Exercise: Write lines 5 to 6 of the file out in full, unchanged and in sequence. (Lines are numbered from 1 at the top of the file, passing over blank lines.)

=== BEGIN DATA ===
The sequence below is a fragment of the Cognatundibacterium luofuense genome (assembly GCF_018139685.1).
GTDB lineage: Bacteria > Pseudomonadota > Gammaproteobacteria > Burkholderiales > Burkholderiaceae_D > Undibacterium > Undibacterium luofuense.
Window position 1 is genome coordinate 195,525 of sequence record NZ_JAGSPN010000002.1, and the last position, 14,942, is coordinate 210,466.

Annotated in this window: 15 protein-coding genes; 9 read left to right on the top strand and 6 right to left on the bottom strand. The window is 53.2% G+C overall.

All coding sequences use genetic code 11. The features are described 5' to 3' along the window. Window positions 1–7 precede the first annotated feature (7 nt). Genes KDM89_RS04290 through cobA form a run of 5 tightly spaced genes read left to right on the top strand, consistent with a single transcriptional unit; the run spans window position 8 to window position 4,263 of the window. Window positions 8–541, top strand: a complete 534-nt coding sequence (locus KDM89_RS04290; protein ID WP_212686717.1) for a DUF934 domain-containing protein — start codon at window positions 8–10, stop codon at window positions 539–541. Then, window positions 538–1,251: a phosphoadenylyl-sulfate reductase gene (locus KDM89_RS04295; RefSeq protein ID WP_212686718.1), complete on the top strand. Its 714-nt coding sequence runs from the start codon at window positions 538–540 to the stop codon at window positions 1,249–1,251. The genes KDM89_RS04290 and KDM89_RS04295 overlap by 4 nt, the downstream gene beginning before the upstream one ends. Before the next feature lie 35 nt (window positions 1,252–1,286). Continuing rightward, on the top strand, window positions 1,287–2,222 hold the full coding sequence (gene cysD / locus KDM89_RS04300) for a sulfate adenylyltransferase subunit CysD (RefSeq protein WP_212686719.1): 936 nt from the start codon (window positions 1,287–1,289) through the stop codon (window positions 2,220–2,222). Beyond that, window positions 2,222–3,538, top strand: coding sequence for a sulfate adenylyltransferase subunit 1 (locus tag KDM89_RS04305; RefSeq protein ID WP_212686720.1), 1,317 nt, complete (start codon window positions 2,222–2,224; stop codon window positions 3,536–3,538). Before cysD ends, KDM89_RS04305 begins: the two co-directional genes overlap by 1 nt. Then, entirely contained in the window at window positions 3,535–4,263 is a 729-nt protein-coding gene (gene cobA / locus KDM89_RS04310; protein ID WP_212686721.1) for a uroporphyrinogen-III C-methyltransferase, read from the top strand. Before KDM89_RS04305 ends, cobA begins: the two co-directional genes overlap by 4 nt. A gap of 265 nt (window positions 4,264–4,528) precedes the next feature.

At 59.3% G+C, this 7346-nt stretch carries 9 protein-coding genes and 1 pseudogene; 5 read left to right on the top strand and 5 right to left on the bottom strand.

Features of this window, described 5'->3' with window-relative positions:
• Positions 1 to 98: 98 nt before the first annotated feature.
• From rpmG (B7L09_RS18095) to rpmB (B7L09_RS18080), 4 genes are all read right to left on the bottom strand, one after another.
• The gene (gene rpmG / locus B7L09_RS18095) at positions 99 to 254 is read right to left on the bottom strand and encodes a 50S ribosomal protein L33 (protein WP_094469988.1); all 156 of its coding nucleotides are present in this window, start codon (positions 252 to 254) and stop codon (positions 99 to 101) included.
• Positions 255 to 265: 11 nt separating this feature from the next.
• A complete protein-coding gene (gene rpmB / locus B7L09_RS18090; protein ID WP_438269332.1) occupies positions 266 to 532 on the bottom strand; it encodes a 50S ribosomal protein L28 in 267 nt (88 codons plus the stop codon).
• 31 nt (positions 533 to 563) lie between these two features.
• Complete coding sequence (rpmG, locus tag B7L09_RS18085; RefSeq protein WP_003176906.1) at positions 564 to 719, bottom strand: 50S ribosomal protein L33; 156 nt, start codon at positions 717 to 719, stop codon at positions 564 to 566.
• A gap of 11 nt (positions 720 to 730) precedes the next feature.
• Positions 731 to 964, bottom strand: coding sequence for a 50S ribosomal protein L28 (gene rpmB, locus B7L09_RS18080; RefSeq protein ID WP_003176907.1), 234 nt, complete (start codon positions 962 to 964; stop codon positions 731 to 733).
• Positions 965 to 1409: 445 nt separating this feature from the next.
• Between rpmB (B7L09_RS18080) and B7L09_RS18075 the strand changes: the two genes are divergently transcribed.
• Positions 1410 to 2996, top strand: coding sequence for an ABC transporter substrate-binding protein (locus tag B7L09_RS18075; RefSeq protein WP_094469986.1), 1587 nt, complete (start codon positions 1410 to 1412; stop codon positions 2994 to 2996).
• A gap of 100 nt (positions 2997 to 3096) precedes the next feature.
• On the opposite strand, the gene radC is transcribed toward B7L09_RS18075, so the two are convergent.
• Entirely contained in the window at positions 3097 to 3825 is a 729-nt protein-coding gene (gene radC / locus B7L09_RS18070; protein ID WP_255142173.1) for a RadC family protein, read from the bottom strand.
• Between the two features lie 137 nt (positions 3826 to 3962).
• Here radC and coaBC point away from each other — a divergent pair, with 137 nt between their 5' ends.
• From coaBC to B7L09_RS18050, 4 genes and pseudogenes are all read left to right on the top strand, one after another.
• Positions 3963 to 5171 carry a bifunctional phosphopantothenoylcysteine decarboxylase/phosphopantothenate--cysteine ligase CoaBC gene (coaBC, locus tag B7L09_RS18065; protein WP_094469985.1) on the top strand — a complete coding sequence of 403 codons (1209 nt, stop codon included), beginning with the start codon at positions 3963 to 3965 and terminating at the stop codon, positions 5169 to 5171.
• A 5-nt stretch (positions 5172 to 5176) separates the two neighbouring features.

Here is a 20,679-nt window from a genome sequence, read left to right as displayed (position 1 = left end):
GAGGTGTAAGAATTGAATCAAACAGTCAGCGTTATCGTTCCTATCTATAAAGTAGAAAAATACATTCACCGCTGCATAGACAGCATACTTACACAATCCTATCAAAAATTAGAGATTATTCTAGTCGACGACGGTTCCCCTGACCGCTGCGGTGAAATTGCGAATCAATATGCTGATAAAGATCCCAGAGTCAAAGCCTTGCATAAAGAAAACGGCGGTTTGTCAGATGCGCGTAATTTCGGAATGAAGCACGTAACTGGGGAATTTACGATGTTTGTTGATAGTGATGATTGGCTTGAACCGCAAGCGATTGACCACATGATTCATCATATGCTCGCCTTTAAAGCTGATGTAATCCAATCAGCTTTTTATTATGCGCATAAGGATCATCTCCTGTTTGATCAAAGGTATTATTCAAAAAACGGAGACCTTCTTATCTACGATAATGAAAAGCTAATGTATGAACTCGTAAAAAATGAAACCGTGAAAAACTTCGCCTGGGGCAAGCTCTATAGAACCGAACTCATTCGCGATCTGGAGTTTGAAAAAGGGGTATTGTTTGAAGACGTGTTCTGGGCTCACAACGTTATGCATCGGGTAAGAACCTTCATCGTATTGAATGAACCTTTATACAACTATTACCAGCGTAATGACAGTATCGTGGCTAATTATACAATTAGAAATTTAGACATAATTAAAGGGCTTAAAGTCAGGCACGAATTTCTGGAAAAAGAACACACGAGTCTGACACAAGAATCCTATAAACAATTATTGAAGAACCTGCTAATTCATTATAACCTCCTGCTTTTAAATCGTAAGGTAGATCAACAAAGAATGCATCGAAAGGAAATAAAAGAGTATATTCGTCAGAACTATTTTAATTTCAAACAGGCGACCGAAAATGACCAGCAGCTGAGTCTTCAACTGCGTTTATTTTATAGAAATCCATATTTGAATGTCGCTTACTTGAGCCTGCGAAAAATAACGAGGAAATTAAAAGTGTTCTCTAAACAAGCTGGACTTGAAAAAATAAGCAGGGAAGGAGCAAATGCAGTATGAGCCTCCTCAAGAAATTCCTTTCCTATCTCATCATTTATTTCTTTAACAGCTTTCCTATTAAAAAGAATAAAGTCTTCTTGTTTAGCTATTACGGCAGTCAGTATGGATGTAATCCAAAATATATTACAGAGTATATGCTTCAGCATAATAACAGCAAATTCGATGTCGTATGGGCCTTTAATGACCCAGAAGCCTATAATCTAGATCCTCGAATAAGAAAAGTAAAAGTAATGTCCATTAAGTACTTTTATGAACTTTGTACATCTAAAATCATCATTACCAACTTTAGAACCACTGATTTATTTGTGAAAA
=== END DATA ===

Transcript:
All coding sequences use genetic code 11. The features are described 5' to 3' along the window. Window positions 1–7 precede the first annotated feature (7 nt). Genes KDM89_RS04290 through cobA form a run of 5 tightly spaced genes read left to right on the top strand, consistent with a single transcriptional unit; the run spans window position 8 to window position 4,263 of the window. Window positions 8–541, top strand: a complete 534-nt coding sequence (locus KDM89_RS04290; protein ID WP_212686717.1) for a DUF934 domain-containing protein — start codon at window positions 8–10, stop codon at window positions 539–541. Then, window positions 538–1,251: a phosphoadenylyl-sulfate reductase gene (locus KDM89_RS04295; RefSeq protein ID WP_212686718.1), complete on the top strand. Its 714-nt coding sequence runs from the start codon at window positions 538–540 to the stop codon at window positions 1,249–1,251. The genes KDM89_RS04290 and KDM89_RS04295 overlap by 4 nt, the downstream gene beginning before the upstream one ends. Before the next feature lie 35 nt (window positions 1,252–1,286). Continuing rightward, on the top strand, window positions 1,287–2,222 hold the full coding sequence (gene cysD / locus KDM89_RS04300) for a sulfate adenylyltransferase subunit CysD (RefSeq protein WP_212686719.1): 936 nt from the start codon (window positions 1,287–1,289) through the stop codon (window positions 2,220–2,222). Beyond that, window positions 2,222–3,538, top strand: coding sequence for a sulfate adenylyltransferase subunit 1 (locus tag KDM89_RS04305; RefSeq protein ID WP_212686720.1), 1,317 nt, complete (start codon window positions 2,222–2,224; stop codon window positions 3,536–3,538). Before cysD ends, KDM89_RS04305 begins: the two co-directional genes overlap by 1 nt. Then, entirely contained in the window at window positions 3,535–4,263 is a 729-nt protein-coding gene (gene cobA / locus KDM89_RS04310; protein ID WP_212686721.1) for a uroporphyrinogen-III C-methyltransferase, read from the top strand. Before KDM89_RS04305 ends, cobA begins: the two co-directional genes overlap by 4 nt. A gap of 265 nt (window positions 4,264–4,528) precedes the next feature.

At 59.3% G+C, this 7346-nt stretch carries 9 protein-coding genes and 1 pseudogene; 5 read left to right on the top strand and 5 right to left on the bottom strand.